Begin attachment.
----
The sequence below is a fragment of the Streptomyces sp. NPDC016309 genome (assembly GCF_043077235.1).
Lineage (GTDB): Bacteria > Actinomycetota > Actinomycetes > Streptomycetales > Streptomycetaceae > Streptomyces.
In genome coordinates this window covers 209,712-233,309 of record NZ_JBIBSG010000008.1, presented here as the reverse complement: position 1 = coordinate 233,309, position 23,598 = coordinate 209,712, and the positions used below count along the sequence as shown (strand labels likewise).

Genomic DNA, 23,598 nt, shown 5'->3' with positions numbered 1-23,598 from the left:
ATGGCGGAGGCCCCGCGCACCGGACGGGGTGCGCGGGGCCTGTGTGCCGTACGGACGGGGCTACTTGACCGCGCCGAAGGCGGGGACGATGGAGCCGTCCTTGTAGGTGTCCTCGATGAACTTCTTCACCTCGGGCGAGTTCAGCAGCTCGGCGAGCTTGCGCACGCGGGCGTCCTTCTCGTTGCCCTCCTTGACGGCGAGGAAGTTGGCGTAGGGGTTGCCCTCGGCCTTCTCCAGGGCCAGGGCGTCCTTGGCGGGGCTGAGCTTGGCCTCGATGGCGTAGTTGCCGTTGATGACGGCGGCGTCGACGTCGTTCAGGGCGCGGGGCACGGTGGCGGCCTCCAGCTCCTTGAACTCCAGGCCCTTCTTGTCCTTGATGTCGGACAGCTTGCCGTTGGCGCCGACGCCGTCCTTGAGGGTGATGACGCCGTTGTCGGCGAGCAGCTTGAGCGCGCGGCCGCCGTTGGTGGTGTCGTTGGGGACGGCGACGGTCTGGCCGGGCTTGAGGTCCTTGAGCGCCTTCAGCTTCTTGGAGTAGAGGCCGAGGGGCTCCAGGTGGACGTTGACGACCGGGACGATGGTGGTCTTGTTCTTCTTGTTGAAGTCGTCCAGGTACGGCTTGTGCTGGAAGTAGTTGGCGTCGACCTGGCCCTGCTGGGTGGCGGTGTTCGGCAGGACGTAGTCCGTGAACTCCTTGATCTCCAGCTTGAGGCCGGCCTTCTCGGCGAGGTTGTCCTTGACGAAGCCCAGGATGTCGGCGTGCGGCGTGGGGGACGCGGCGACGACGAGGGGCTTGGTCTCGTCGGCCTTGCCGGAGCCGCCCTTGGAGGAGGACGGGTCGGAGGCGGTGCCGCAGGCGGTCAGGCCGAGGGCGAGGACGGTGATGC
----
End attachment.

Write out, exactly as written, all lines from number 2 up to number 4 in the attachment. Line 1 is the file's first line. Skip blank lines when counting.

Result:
Lineage (GTDB): Bacteria > Actinomycetota > Actinomycetes > Streptomycetales > Streptomycetaceae > Streptomyces.
In genome coordinates this window covers 209,712-233,309 of record NZ_JBIBSG010000008.1, presented here as the reverse complement: position 1 = coordinate 233,309, position 23,598 = coordinate 209,712, and the positions used below count along the sequence as shown (strand labels likewise).

Genomic DNA, 23,598 nt, shown 5'->3' with positions numbered 1-23,598 from the left: